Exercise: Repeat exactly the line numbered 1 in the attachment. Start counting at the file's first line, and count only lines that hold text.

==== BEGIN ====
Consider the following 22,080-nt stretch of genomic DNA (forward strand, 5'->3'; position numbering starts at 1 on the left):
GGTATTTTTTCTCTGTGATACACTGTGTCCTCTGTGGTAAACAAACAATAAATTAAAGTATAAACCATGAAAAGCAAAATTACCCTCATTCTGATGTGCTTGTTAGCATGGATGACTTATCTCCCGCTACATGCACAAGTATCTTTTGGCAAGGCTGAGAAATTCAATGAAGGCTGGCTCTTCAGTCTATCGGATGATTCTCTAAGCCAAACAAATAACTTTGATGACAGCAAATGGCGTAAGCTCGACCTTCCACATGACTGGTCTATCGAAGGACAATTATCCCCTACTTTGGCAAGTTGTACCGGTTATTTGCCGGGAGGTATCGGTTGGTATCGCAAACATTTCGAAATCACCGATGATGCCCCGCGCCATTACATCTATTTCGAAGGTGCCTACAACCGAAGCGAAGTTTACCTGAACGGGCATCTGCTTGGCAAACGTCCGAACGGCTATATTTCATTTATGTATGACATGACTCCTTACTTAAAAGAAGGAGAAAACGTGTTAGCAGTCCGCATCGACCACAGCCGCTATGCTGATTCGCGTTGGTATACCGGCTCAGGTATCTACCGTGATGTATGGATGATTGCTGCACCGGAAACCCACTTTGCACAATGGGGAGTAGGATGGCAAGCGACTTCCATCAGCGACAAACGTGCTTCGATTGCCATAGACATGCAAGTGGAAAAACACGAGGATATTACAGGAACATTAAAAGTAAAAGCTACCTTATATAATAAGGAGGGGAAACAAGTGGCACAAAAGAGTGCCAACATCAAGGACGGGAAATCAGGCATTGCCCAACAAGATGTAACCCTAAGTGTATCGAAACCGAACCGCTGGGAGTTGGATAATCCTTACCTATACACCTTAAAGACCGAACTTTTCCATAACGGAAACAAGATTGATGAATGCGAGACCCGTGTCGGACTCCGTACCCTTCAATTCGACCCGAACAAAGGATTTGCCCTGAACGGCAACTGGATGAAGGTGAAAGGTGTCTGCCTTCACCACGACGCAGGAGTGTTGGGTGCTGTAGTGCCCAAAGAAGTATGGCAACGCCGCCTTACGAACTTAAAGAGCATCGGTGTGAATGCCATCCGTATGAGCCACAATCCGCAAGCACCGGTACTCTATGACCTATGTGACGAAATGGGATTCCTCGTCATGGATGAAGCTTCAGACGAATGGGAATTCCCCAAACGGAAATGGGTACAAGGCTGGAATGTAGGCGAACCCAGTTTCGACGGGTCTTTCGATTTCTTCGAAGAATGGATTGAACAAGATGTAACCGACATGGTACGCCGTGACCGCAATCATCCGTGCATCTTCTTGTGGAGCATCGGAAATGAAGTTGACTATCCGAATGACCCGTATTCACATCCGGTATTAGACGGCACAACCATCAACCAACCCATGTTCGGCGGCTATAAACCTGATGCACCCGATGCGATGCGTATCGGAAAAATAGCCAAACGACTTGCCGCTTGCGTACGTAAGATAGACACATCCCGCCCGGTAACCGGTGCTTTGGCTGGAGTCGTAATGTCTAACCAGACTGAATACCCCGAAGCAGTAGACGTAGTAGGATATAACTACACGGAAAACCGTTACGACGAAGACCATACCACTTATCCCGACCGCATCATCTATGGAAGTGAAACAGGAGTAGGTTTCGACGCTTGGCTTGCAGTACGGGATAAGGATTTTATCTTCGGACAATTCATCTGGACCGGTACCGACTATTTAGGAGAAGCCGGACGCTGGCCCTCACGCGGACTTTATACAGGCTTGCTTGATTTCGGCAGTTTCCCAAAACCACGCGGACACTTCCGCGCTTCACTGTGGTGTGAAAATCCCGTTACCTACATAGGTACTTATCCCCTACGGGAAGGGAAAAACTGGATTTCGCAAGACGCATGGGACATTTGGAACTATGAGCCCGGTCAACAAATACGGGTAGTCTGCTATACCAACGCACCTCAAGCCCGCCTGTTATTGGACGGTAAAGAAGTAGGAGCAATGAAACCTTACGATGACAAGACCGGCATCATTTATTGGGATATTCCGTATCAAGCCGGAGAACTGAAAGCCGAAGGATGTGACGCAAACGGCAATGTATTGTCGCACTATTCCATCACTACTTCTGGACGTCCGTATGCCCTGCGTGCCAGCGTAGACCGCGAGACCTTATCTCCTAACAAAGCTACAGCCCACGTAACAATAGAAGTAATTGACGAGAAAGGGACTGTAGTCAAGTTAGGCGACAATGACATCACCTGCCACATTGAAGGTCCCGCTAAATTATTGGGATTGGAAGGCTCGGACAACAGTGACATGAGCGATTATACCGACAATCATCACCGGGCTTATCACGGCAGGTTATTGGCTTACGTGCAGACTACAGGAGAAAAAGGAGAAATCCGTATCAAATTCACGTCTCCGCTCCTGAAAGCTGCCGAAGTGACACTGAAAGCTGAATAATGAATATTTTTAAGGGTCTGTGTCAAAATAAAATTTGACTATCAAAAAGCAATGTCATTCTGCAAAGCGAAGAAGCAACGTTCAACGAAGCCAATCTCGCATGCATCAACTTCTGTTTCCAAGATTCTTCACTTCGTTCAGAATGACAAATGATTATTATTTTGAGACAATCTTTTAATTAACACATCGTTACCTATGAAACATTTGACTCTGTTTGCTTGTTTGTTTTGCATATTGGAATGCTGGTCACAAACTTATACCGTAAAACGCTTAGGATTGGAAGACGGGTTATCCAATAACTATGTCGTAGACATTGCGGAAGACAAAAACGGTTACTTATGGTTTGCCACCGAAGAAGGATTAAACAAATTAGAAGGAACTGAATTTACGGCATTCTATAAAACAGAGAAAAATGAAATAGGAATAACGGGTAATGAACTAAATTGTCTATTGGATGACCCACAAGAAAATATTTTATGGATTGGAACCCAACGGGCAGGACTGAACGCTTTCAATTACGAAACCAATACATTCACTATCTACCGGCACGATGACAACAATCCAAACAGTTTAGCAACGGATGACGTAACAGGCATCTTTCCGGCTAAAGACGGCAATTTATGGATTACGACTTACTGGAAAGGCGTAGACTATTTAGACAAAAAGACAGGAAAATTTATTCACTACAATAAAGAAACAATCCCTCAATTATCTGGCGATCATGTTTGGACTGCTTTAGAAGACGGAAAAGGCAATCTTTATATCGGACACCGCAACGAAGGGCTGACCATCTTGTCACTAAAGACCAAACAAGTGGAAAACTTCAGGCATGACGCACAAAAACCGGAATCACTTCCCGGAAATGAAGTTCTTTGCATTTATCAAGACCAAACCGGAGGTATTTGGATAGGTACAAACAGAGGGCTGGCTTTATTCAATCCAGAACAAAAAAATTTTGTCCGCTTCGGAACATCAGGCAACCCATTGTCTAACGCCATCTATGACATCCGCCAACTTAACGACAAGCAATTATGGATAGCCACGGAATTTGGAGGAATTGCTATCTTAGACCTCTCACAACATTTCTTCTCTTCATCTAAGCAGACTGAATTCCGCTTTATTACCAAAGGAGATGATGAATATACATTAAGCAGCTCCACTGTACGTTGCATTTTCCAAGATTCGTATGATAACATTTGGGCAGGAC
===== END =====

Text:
Consider the following 22,080-nt stretch of genomic DNA (forward strand, 5'->3'; position numbering starts at 1 on the left):